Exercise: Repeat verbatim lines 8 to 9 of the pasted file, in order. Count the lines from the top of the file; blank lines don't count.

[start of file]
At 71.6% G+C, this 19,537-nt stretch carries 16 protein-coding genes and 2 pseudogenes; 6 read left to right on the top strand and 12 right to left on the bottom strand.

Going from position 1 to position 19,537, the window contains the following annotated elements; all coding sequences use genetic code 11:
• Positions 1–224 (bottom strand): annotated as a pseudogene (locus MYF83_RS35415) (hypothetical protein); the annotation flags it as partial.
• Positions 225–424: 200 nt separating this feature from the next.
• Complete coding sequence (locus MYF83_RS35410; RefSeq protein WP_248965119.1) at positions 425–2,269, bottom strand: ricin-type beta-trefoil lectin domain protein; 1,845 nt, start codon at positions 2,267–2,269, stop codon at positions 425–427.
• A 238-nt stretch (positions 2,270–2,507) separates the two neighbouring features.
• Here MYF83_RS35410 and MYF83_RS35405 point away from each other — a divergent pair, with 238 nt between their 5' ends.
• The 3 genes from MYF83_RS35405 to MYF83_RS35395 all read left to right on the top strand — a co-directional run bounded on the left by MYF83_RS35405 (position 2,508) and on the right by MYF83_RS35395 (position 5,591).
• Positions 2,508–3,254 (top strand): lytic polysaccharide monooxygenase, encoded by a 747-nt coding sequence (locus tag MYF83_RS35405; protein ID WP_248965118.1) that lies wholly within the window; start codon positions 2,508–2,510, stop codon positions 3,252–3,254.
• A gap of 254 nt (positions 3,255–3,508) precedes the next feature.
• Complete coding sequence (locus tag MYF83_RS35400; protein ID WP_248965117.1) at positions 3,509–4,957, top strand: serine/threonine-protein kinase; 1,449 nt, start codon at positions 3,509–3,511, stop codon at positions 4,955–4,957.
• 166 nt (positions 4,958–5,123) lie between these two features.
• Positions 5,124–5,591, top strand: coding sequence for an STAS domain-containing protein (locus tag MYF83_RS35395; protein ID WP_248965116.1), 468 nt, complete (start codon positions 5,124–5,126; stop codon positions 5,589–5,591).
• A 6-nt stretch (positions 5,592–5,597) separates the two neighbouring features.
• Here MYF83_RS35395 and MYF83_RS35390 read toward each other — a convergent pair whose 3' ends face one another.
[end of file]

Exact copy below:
• The 3 genes from MYF83_RS35405 to MYF83_RS35395 all read left to right on the top strand — a co-directional run bounded on the left by MYF83_RS35405 (position 2,508) and on the right by MYF83_RS35395 (position 5,591).
• Positions 2,508–3,254 (top strand): lytic polysaccharide monooxygenase, encoded by a 747-nt coding sequence (locus tag MYF83_RS35405; protein ID WP_248965118.1) that lies wholly within the window; start codon positions 2,508–2,510, stop codon positions 3,252–3,254.